And so, I would like to test the view from atop "a temporary platform used while making an impromptu or nonofficial public speech." (Thank you, thefreedictionary.com, for that definition of soapbox) I would like to take a small stab at changing my world. The one thing that people say to me quite often that really gets my goat is: "What's wrong with her?" Simple enough, right? And some of you are even saying, "Well that doesn't bother me, I appreciate them taking an interest instead of whispering behind their hands." I TOTALLY agree with you. I have NO PROBLEM with people asking about Anabelle's condition, and welcome the opportunity to spread awareness. I do not consider them insensitive dolts if they ask this. What I take issue with is that this is the accepted way for inquiring about how my child differs from theirs. Put very simply: what's WRONG with her? Absolutely nothing.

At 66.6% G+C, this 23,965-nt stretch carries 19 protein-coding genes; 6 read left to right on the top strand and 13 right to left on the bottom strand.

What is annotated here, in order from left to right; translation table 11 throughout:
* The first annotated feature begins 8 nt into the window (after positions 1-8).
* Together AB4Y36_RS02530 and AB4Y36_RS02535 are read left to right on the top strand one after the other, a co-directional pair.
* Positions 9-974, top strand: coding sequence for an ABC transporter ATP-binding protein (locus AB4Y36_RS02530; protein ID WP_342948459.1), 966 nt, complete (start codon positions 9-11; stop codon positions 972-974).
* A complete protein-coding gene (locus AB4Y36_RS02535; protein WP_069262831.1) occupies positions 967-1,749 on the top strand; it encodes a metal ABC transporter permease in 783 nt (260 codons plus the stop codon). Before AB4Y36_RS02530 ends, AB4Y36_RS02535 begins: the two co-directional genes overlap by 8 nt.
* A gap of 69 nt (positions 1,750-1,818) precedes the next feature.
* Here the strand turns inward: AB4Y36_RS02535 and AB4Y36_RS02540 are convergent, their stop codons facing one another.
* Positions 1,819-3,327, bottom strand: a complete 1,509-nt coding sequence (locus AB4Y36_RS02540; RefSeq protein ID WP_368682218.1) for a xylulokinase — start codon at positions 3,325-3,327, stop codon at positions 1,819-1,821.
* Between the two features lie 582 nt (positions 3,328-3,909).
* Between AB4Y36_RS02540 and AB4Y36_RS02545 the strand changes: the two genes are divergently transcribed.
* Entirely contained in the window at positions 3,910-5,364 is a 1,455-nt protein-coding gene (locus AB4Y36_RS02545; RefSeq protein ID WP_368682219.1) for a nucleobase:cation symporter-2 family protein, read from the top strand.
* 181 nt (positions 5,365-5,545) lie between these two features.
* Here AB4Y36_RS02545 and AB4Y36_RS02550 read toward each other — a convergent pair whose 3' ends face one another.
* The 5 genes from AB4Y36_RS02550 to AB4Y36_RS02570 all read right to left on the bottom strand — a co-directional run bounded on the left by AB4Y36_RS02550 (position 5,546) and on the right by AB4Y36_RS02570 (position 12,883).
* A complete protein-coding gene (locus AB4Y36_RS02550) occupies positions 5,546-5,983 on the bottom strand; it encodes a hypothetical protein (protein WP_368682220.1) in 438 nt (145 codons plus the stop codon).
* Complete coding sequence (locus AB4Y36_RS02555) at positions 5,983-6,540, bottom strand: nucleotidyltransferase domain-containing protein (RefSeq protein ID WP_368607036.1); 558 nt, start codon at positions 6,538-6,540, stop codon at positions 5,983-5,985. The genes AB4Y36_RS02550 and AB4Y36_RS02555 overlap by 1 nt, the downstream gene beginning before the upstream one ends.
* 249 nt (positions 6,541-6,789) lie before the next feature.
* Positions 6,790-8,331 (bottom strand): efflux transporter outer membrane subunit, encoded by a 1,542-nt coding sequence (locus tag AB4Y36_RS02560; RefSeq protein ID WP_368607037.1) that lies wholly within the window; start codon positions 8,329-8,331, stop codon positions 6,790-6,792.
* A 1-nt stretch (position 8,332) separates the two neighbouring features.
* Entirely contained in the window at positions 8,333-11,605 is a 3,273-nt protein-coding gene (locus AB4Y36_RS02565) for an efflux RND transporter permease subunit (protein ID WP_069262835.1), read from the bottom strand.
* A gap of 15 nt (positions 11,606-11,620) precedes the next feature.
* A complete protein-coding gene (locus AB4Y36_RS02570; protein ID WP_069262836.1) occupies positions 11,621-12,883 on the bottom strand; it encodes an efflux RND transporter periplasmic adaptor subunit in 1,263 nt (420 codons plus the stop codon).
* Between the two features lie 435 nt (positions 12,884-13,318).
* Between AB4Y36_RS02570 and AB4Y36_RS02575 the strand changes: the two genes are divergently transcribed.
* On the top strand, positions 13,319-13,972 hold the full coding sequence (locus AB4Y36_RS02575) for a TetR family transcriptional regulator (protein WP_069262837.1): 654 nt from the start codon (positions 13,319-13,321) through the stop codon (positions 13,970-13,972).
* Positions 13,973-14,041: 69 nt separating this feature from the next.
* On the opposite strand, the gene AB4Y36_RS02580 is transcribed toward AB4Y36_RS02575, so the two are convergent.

It is time to stop viewing different as wrong. And time to stop accepting that if it is a rare difference, it is okay to publicly declare it as "wrong". Can you imagine if we went about in every day life calling out differences like that?
You are wearing these:
"What's wrong with your eyes?"
This is the top of your head:
"What's wrong with your hair?"
You write like this:
"What's wrong with your hand?"
It is time to change the lexicon, people! I am calling for your help, all 35 followers of this blog and whichever of my 200 some-odd friends I can muster when I post this on Facebook: let us begin to spread a new way of engaging in a conversation about the differences you see in another person. I propose this:
HOW IS HE/SHE SPECIAL?
I am, however, totally open to suggestions. Let's brainstorm this one, come to a consensus, and spread the word! I don't want people saying in front of my child (or her typical sister): "What's wrong with her?" This is not the message we should be imparting. My child isn't broken. She doesn't have something that needs to be corrected. She was made the way she is, and it is perfectly suited to her being. Don't ask me what is wrong with her, ask me how her differences make her world such a special place to be.
"Ain't Nothin' Wrong with Me, Baby!"